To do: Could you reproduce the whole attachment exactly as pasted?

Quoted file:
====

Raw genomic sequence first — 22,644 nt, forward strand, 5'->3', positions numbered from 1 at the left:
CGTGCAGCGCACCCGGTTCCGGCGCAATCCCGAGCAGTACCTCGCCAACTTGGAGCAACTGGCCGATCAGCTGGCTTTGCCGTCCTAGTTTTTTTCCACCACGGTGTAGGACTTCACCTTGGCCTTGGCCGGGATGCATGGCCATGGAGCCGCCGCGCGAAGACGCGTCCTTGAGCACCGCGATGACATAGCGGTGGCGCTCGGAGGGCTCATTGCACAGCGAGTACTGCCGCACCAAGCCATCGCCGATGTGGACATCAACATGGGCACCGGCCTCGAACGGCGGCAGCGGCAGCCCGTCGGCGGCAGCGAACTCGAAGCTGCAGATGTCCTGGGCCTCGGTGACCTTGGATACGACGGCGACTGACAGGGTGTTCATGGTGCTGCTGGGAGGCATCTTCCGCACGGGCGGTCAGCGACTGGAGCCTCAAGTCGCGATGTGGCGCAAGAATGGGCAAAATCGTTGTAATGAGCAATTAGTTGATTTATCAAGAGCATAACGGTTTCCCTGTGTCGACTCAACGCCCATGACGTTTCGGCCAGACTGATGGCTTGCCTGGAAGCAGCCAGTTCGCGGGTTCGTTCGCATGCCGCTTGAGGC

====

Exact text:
Raw genomic sequence first — 22,644 nt, forward strand, 5'->3', positions numbered from 1 at the left:
CGTGCAGCGCACCCGGTTCCGGCGCAATCCCGAGCAGTACCTCGCCAACTTGGAGCAACTGGCCGATCAGCTGGCTTTGCCGTCCTAGTTTTTTTCCACCACGGTGTAGGACTTCACCTTGGCCTTGGCCGGGATGCATGGCCATGGAGCCGCCGCGCGAAGACGCGTCCTTGAGCACCGCGATGACATAGCGGTGGCGCTCGGAGGGCTCATTGCACAGCGAGTACTGCCGCACCAAGCCATCGCCGATGTGGACATCAACATGGGCACCGGCCTCGAACGGCGGCAGCGGCAGCCCGTCGGCGGCAGCGAACTCGAAGCTGCAGATGTCCTGGGCCTCGGTGACCTTGGATACGACGGCGACTGACAGGGTGTTCATGGTGCTGCTGGGAGGCATCTTCCGCACGGGCGGTCAGCGACTGGAGCCTCAAGTCGCGATGTGGCGCAAGAATGGGCAAAATCGTTGTAATGAGCAATTAGTTGATTTATCAAGAGCATAACGGTTTCCCTGTGTCGACTCAACGCCCATGACGTTTCGGCCAGACTGATGGCTTGCCTGGAAGCAGCCAGTTCGCGGGTTCGTTCGCATGCCGCTTGAGGC